Two-Spotted Spider Mite specialist. Performs well in crops where relative humidity remains above 65%.

As the first predatory mite used in pest management, Persimilis is renowned for its ferocity as a Type I predator, preying exclusively on webbing spider mites. Recognizable by their long front legs and red bodies, Persimilis can devour up to 35 food units daily while laying 4-7 eggs themselves. However, specific conditions, including consistent 70% relative humidity within the plant canopy, are necessary for their eggs to hatch and establish a reproducing population, which may not suit all growers. Persimilis proves effective in targeting "hot spots" within crops experiencing higher infestations of webbing spider mites, swiftly diminishing localized infestations and making them ideal for targeted applications.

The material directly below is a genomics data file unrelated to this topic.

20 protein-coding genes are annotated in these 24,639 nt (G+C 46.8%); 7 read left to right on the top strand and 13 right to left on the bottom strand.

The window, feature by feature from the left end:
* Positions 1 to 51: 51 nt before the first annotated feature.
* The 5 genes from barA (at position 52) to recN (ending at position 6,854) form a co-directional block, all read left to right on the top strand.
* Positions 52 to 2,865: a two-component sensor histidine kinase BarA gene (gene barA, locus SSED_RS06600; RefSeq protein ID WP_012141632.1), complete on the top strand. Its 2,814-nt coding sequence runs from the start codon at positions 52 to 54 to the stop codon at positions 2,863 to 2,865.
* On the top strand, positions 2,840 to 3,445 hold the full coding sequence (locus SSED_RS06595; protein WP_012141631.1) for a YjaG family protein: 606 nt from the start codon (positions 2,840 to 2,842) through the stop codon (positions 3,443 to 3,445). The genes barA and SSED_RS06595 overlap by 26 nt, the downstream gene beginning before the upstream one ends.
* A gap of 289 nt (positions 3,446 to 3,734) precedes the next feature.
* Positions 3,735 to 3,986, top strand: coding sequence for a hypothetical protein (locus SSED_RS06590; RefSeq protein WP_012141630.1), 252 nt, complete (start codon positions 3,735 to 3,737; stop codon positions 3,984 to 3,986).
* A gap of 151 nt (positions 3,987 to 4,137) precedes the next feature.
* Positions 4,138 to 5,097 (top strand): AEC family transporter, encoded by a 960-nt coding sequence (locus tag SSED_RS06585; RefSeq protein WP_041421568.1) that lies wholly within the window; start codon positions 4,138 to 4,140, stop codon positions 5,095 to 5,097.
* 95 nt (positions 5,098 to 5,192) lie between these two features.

Recognized for their efficacy in managing pest mite populations, are small eight-legged predators with a pear-shaped body ranging from bright orange to red, measuring about 1mm. Their diminutive size grants them an advantage in navigating spider mite webbing, enabling effective prey consumption. Under favorable conditions, their entire life cycle, from egg to adult, takes approximately one week. Females lay translucent eggs beneath leaves near pest concentrations, which hatch within 2-3 days into larvae ready to feed on small prey like spider mite eggs. Progressing through two nymphal stages, they target larger spider mites before maturing into adults, consuming significant numbers of spider mites across all life stages.